The last flight of Galaxy 203 – Jan.21, 1985

Lockheed L188


‘Tis said that when an aviator simultaneously runs out of airspeed, altitude and bright ideas that something will go bump in the night, and that’s exactly what happened at four minutes past the hour of one o’clock on the Monday morning of January 21, 1985.

[NOTE: Take the following two paragraphs with a grain of salt, as the lone survivor of the crash, George Lamson Jr., remembers it differently from these accounts I developed 28 years ago from official records – which – in the confusion, could be aberrated. I’ll yield to George’s recollection, which follows in italics. Karl, Jan. 15, 2020]

Galaxy Airlines, a charter carrier, transported 71 souls – crew and passengers – from Minneapolis westward early on a Super Bowl weekend.  Some flew to San Francisco and then motored by bus to nearby Stanford, the site of the 1985 Super Bowl.  The remainder stayed aboard to Reno for bus travel to a casino in Stateline.  The airplane, a Lockheed Electra propjet, reportedly made several other flights during that weekend carrying passengers unrelated to the Minneapolis junket.

Following the game the Stanford contingent traveled by bus to Reno, and a number of them elected to stay at the Hilton, (then MGM) [now Grand Sierra Resort], for a time.  They were the lucky ones. The others rejoined the Stateline group at the airport for passage home.

[OK; that’s how the newspaper text compiled from eyewitness accounts and the after-action report read many years ago. George Lamson recalls that all flew together to SLT, and departed together from RNO, save for two who stayed on at Caesar’s at Stateline. We respect George’s recollection.]

There were 65 passengers and a crew of six aboard the Electra when it was cleared for southbound takeoff on runway one-six at 1:02 a.m.  It is known that at 1:03 the co-pilot reported a severe vibration in the aircraft to RNO tower, requesting expedited clearance to land with emergency equipment standing by.  Per the flight recorder on the plane he pulled power to reduce the vibration, causing the plane to stall below the airspeed needed to maintain control.  And it is speculative that he then looked for a “black hole” – an absence of ground lights – to aim the doomed aircraft toward for an “unplanned landing” – the FAA euphemism for a crash – without effecting danger to those on the ground.  That hole, if in fact he was in control, was in the area of Del Monte Shopping Center on South Virginia Street.

The plane, now heading west, initially hit the ground near the old V&T railroad right-of-way, then caromed into a ditch and broke in half, coming to rest in a motor home sales lot adjoining the then-Normark Furniture Store with some debris spilling across South Virginia.  The plane and seven motor homes became instantly involved in a conflagration fed by 12,000 pounds of fuel in the wings.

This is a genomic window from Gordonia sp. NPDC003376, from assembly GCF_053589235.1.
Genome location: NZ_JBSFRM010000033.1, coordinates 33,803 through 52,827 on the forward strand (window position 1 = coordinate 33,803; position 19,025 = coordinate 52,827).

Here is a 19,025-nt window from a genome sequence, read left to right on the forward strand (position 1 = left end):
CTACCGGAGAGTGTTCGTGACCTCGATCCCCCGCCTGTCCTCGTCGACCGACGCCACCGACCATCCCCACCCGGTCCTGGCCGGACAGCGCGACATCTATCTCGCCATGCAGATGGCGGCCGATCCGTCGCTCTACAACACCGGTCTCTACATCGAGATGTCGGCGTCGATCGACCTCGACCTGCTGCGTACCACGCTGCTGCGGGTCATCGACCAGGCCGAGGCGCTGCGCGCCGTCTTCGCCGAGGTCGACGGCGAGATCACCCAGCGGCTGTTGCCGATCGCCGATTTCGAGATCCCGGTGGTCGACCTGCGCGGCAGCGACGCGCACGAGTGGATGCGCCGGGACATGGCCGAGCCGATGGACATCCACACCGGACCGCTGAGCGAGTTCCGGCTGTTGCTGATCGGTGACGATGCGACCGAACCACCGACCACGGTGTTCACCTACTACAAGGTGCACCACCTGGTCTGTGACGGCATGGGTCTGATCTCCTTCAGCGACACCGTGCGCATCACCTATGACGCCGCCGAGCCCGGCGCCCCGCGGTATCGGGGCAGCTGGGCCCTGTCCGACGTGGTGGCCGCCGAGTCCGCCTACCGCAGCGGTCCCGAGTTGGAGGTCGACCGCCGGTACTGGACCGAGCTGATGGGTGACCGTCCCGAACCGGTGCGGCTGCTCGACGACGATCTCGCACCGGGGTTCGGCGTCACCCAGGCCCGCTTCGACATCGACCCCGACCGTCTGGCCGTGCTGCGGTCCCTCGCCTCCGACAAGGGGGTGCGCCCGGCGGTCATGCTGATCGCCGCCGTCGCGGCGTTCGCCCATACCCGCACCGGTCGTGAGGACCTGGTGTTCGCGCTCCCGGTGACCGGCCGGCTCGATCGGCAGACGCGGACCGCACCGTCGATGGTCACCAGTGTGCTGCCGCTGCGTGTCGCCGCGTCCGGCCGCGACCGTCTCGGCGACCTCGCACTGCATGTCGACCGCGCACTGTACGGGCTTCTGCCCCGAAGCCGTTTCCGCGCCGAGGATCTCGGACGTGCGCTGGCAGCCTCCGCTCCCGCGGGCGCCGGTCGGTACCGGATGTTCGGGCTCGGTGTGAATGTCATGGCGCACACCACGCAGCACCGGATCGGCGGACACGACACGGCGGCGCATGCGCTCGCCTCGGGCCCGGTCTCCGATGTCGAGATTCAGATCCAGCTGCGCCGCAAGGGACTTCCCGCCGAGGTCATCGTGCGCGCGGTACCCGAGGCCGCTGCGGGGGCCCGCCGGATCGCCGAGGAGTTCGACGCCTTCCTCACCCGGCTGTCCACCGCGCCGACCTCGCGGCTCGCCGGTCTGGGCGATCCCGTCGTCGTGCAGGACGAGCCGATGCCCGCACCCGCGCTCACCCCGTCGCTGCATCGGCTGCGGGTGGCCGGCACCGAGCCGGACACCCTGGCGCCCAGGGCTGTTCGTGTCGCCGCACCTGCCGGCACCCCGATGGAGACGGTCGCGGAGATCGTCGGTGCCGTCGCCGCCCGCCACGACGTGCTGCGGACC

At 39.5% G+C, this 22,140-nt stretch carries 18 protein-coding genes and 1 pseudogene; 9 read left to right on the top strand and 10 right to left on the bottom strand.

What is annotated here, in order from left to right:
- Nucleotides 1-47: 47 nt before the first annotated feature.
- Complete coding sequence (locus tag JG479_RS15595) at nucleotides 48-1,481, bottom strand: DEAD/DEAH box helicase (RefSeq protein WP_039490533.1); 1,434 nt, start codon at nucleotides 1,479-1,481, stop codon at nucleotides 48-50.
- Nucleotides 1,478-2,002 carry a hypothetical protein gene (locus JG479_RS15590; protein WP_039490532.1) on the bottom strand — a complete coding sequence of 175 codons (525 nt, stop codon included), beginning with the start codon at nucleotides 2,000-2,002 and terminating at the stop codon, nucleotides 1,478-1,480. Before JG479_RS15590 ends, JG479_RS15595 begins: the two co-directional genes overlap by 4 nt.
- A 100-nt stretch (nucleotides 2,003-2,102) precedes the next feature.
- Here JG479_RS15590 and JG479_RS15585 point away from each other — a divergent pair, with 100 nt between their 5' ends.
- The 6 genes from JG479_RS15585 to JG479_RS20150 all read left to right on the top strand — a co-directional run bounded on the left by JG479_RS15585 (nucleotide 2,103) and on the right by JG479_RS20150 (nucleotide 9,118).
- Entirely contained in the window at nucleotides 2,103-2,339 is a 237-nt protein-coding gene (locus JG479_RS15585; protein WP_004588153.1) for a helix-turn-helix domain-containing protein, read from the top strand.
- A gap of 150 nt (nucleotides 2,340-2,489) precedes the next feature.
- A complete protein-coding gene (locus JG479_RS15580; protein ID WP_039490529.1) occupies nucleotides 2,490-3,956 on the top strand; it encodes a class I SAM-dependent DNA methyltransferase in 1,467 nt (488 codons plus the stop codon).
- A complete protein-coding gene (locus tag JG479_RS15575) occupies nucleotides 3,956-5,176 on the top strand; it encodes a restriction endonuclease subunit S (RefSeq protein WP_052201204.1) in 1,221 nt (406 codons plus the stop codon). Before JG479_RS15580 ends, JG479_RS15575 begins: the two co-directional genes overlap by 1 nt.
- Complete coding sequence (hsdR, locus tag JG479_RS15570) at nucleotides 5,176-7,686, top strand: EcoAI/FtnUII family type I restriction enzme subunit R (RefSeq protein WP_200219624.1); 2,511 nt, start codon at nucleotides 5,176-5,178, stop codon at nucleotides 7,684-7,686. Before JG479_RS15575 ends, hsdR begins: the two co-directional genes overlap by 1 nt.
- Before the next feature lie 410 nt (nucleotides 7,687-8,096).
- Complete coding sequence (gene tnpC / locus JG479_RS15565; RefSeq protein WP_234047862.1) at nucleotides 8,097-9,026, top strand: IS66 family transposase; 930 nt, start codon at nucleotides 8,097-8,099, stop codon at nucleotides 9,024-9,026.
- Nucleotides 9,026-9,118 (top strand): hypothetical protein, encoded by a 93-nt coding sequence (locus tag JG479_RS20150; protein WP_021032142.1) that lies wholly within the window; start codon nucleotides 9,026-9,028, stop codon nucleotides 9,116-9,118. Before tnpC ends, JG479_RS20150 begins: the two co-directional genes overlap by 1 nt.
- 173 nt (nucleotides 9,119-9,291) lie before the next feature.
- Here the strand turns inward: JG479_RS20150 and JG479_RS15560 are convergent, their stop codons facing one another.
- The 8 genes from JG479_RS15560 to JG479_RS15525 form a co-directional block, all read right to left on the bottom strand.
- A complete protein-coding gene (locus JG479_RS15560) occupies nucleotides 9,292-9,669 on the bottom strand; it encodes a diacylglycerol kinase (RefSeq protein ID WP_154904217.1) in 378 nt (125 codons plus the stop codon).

Sixteen fire engines – firemen, cops and robbers

The emergency response was immediate and massive; records show 16 units from the Airport Authority (who were alerted by the tower with the initial MayDay), Reno Fire Department, and Truckee Meadows Fire Protection District arriving at the scene in short order.  Two sheriff’s deputies investigating a burglary at a store a long block from the crash were virtual eyewitnesses to it, and relayed that this was not a light-plane incident, as one radio transmission had indicated, but a large-scale disaster. They were soon joined by a hundred more deputies, Reno Police and highway patrol officers.  Crowd control became paramount.  South Virginia Street was closed and traffic rerouted to then-rural, two-lane Longley Lane, as it would be for another day to follow.

The three fire departments protected the furniture store, extinguished the aircraft fire and a number of spot fires in the fields surrounding the site.  Some Sparks Fire Department apparatus were relocated to Reno stations to back up the committed Reno engines; off-duty Reno firefighters manned older reserve equipment and Nevada Air National Guard units covered the Airport Authority’s duties at the airport.  Most the agencies were released by 4:28 a.m.  Truckee Meadows FPD (which would years later to merge with Reno Fire) would remain on the scene for days to follow and later took primary responsibility for the victim recovery. Trustees from the county jail were employed to place opaque masking along South Virginia Street to prevent the slow-down-and-gawk syndrome that impeded traffic when the street was reopened on Tuesday.

Three passengers initially survived the crash – one was transported by helicopter to St. Mary’s Hospital, which had established the medical administrative command post.  Of those three only one, a then-17-year-old boy [George Lamson] with relatively minor lacerations, would survive.  The victims were removed to a temporary facility at the Washoe County Fairgrounds for identification by a team headed by an FBI unit assisted by local medical and dental professionals.  Washoe Med, St. Mary’s and numerous local social services performed family notifications and inventorying of the victims’ personal property in the days to come.

In all, 40 governmental agencies participated in the tragedy, some in the minutes, others in the weeks, following the crash.  A grim reminder remained for many years out on Highway 40 West just past the Mayberry intersection: a half-dozen carcasses of burned-out motor homes, relocated there from the site for salvage.